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Bulletin of the United States Fish Commission

The Sardine Canning Industry of Eastport. A petition to the Secretary of the Treasury
By T. H. Kemp, and others. May 28, 1885

Whereas by the expiration of the Washington Treaty of 1873 on the 1st day of July next, an important industry, which has originated since its ratification, and which is purely local to this border town of Eastport and the adjacent town of Lubec in the State of Maine; and whereas by such termination of treaty with the Canadian Government; this said industry, which is the packing and canning of American sardines, is threatened with utter annihilation, we, the undersigned owners of factories at Eastport and Lubec, Me., respectfully, beg to represent as follows:

(1) The industry of packing American sardines originated in this town of Eastport ten years ago, and there is invested in it at the present time capital of not less than one million of dollars; of which a large proportion is in factory buildings, machinery, fixtures, tools, and implements.

(2) There are eighteen factories in Eastport and four in Lubec, now wholly engaged in and dependent on this industry, and employing several thousand operators, partly former residents of these said towns, and partly people from other parts, drawn hither by the necessary of the factories for help.

(3) Many of these people have settled here and acquired real estate, trusting in the permanency of the industry.

(4) The towns of Eastport and Lubec have no resources for business except fish, the canning American sardines forming the most prominent feature of their occupationn. Of the fish used they receive fully two thirds from provincial waters, being situated on the border.

(5) The fish used in this industry are small herring which have no other commercial value. Before the era of this industry they were applied to fertilizing purposes only.

(6) The provincial waters in the vicinity of these said towns abound in them and furnish an inexhaustible supply of the kind required in the sardine business, while, owing to local conditions, but a small proportion is obtainable from American waters.

(7) The fish are brought in fresh, and owing to their delicacy are of such perishable nature that they must be put through the process of canning without delay.

(8)The fish are in best condition from July until December, and are



prepared after the manner of French sardines, affording a palatable, cheap and wholesome food product, in great demand throughout the United States and an article of export to Europe.

(9) It is therefore at the opening of the season for canning fish when said treaty terminates.

(10) A large and valuable amount of material is used in this indus which greatly benefits other business in and out of the State of Maine.

Now, if from any cause this well-established and generous business should fail, it would be an irreparable loss to the undersigned and their employees, to these towns and other sections of the country.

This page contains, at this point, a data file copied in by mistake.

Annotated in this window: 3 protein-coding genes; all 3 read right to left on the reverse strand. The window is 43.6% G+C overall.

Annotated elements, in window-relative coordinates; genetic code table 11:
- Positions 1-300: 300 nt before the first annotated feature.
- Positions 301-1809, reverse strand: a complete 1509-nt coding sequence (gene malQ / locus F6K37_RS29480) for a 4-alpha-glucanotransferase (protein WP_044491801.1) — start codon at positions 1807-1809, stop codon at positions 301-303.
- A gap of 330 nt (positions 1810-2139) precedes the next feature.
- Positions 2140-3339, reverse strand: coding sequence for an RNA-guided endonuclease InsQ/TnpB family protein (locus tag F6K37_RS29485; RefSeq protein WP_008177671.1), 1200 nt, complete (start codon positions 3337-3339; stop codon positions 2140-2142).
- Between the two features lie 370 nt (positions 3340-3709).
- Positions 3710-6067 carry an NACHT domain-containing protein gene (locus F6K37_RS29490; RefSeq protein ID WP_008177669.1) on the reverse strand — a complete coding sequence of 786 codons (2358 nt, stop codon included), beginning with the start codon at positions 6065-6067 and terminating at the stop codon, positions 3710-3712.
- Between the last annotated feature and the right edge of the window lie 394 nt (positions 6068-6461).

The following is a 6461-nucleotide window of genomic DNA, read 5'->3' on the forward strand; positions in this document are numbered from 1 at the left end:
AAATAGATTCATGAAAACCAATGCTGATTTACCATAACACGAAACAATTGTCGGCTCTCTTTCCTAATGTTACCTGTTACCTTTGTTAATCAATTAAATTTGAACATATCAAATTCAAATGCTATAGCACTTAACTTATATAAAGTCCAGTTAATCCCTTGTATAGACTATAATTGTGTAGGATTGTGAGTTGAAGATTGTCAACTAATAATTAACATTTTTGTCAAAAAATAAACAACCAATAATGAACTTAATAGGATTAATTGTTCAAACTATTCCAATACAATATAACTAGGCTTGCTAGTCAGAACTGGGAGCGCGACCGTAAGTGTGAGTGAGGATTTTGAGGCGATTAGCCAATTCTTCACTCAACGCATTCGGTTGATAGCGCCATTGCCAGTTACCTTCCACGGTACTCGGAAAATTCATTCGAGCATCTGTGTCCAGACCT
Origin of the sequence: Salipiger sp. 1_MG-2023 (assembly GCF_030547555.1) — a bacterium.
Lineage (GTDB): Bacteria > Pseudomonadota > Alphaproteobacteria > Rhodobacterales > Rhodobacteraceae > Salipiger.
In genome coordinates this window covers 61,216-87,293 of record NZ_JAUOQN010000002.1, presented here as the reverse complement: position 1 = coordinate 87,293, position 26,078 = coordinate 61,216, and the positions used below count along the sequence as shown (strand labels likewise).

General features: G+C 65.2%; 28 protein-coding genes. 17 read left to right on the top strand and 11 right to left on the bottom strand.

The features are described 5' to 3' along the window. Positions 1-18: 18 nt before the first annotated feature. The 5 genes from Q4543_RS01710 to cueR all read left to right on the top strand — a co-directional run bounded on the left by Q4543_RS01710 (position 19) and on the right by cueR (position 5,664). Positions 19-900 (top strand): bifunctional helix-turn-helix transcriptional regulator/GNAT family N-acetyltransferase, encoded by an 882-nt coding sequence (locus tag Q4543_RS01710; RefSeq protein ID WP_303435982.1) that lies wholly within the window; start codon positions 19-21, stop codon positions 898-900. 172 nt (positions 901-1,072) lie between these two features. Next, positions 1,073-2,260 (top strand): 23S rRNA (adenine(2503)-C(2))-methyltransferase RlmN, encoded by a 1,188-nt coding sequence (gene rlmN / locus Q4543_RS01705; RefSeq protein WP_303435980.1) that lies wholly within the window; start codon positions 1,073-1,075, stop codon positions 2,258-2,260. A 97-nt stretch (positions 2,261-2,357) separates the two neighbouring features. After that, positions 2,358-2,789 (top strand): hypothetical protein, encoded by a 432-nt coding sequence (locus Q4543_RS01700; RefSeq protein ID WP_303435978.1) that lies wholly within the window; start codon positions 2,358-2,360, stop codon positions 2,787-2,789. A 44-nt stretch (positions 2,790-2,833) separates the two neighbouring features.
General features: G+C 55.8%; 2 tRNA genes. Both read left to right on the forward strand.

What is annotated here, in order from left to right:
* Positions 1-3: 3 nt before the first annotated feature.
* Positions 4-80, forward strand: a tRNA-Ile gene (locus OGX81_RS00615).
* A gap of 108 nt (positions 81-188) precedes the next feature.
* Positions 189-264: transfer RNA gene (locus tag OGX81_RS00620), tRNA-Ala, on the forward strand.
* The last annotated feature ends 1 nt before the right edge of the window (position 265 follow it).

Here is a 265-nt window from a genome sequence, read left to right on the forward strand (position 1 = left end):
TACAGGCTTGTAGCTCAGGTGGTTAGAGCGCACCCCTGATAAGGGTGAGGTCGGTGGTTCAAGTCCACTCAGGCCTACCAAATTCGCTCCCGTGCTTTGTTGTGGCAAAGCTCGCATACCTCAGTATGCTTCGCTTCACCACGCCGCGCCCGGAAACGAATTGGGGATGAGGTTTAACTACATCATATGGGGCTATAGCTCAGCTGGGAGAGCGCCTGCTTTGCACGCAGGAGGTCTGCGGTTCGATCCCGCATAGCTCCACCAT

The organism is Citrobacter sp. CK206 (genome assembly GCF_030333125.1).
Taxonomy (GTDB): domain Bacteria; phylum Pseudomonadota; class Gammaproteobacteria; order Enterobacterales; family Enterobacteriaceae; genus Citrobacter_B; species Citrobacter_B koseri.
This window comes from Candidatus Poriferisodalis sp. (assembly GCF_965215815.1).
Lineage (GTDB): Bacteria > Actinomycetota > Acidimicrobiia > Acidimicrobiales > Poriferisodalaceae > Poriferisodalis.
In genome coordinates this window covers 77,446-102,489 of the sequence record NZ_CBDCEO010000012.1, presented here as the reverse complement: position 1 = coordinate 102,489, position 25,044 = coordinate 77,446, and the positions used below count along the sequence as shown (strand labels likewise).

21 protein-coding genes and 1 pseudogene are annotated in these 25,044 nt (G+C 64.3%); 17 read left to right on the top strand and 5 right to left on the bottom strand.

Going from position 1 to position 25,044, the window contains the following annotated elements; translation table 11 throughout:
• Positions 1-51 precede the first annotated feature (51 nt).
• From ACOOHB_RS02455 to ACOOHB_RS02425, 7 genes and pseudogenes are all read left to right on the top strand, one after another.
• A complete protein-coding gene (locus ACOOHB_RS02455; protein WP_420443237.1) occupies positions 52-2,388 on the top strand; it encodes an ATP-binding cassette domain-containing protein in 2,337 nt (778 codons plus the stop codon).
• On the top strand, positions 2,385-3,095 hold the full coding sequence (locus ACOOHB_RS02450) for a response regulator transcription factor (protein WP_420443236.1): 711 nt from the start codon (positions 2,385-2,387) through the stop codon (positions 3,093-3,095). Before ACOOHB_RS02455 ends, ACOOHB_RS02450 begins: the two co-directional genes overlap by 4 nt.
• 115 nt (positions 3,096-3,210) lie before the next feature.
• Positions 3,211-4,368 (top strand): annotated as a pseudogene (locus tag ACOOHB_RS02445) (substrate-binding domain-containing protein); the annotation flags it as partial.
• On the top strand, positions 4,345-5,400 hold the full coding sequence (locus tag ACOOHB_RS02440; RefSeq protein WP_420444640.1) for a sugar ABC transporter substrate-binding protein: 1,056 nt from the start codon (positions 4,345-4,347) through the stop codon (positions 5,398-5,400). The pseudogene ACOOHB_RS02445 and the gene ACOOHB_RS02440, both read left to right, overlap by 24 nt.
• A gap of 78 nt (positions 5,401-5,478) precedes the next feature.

While our Government has at no time derived a revenue from the importation of these small herring, it has on the other hand profited directly and largely by this industry from duties on tin plate and pig. of which articles it is estimated the industry requires from $150,000 200,000 annually, with a steadily increasing demand.

Under the tariff which will take effect on July 1 next, and which pro- poses a duty of 50 cents for every 100 pounds of fresh fish imported into the United States, except on fresh fish for immediate consumption, it becomes a question whether these small herring, which but for this exclusively local industry have no commercial value, shall be considered viable, or whether, forming as they do the base and necessity of this important and growing enterprise, an exception shall be made for its maintenance; furthermore, as nothing will save these perishable fish for food purposes except prompt canning, we respectfully beg to submit whether this may not be considered tantamount to immediate consumption.

In the event that a duty should be exacted on the fish in question, it would grievously cripple, if not utterly annihilate, the American sardine industry, which even now is, and for a year past has been, suffering in the general depression of business. Compared with the cheapness of these fish, the specific duty of 50 cents per 100 pounds is exorbitant in the last degree, being far in excess of the ordinary cost of the fish.

A duty of 50 cents per 100 pounds imposed on the gross weight means to the factories a duty of 66 and one half cents on the net weight, for in transforming the fish for use a loss in weight of not less than 33 1/3 per cent is experienced.

The market value of American sardines having been established and calculated by the cost of the fish, this charge would inevitably result in barring American sardines from our own and foreign markets, in favor of foreign industries, and would entail heavy losses to factory owners, inflict untold misery on a large number and worthy class of American citizens.

Now, therefore, in consideration of the facts stated above and in view of the imminent danger which threatens these communities, your petitioners earnestly pray that you will instruct the collector of this port


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to permit the importation of the designated fish, for the purpose stated, free of duty, and that you will give this matter attention at your earliest convenience, considering that but a few weeks intervene now, and if not passed upon before the 1st of July, it will seriously affect the interests and welfare of these communities.

EASTPORT, ME., May 28, 1885.